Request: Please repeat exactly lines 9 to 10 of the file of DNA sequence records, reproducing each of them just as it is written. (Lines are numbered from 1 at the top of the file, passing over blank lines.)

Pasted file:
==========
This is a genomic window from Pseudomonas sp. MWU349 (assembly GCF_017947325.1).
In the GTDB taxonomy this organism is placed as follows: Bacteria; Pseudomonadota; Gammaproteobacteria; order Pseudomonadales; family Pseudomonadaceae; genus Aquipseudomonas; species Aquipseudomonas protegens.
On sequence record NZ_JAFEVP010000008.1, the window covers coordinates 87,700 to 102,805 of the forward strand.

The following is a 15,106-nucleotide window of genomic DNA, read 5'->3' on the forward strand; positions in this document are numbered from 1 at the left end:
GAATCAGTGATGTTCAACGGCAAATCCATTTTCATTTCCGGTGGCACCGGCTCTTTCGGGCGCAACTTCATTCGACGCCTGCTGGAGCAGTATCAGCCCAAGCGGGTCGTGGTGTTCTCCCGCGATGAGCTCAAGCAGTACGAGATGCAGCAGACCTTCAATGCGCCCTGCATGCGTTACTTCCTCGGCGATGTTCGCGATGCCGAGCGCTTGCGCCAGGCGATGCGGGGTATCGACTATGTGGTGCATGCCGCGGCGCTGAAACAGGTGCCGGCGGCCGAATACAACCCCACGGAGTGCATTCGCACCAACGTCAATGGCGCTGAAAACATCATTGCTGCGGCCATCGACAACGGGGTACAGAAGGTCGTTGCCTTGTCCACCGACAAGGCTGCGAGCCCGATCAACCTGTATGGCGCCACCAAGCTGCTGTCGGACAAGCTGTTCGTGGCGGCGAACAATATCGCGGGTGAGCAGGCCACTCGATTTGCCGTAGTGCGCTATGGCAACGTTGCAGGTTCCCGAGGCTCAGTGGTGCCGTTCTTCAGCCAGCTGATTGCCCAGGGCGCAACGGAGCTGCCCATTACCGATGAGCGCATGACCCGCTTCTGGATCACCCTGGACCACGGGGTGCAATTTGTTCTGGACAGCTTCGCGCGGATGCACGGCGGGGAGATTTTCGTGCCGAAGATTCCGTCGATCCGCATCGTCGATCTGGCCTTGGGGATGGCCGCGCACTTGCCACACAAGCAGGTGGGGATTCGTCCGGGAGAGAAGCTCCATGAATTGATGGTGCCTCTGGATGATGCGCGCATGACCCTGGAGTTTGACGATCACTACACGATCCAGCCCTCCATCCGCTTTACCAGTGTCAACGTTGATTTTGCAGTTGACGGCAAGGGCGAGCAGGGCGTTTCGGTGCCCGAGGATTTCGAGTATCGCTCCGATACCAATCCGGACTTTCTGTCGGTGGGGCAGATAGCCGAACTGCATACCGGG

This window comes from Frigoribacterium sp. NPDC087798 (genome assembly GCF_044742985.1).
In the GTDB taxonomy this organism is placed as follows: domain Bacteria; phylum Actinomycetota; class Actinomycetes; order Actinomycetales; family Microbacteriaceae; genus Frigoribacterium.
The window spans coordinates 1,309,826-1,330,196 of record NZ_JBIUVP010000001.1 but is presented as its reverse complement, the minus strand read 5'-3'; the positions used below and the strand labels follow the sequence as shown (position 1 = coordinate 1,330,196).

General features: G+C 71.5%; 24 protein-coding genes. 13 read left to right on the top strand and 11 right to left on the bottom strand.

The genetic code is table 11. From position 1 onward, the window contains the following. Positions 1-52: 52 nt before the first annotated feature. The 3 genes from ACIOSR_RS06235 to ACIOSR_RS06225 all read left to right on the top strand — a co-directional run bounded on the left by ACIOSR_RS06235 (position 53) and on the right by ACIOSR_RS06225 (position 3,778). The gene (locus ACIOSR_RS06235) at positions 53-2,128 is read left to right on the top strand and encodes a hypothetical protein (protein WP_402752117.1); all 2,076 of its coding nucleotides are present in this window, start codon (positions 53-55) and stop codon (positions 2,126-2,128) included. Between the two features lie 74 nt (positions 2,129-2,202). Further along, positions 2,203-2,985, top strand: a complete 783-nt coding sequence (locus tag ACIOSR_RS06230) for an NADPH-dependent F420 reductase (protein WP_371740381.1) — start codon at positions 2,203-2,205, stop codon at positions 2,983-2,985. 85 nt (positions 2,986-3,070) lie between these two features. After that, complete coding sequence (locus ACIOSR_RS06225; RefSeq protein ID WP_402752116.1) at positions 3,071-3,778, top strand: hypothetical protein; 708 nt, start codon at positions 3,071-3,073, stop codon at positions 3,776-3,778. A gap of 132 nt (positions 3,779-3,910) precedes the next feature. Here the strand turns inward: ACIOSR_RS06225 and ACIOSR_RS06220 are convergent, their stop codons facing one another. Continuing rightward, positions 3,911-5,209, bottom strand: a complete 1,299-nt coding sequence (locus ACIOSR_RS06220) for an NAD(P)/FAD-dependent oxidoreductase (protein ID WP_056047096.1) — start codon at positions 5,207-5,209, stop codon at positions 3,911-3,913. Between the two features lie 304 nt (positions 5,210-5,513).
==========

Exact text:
General features: G+C 71.5%; 24 protein-coding genes. 13 read left to right on the top strand and 11 right to left on the bottom strand.

The genetic code is table 11. From position 1 onward, the window contains the following. Positions 1-52: 52 nt before the first annotated feature. The 3 genes from ACIOSR_RS06235 to ACIOSR_RS06225 all read left to right on the top strand — a co-directional run bounded on the left by ACIOSR_RS06235 (position 53) and on the right by ACIOSR_RS06225 (position 3,778). The gene (locus ACIOSR_RS06235) at positions 53-2,128 is read left to right on the top strand and encodes a hypothetical protein (protein WP_402752117.1); all 2,076 of its coding nucleotides are present in this window, start codon (positions 53-55) and stop codon (positions 2,126-2,128) included. Between the two features lie 74 nt (positions 2,129-2,202). Further along, positions 2,203-2,985, top strand: a complete 783-nt coding sequence (locus tag ACIOSR_RS06230) for an NADPH-dependent F420 reductase (protein WP_371740381.1) — start codon at positions 2,203-2,205, stop codon at positions 2,983-2,985. 85 nt (positions 2,986-3,070) lie between these two features. After that, complete coding sequence (locus ACIOSR_RS06225; RefSeq protein ID WP_402752116.1) at positions 3,071-3,778, top strand: hypothetical protein; 708 nt, start codon at positions 3,071-3,073, stop codon at positions 3,776-3,778. A gap of 132 nt (positions 3,779-3,910) precedes the next feature. Here the strand turns inward: ACIOSR_RS06225 and ACIOSR_RS06220 are convergent, their stop codons facing one another. Continuing rightward, positions 3,911-5,209, bottom strand: a complete 1,299-nt coding sequence (locus ACIOSR_RS06220) for an NAD(P)/FAD-dependent oxidoreductase (protein ID WP_056047096.1) — start codon at positions 5,207-5,209, stop codon at positions 3,911-3,913. Between the two features lie 304 nt (positions 5,210-5,513).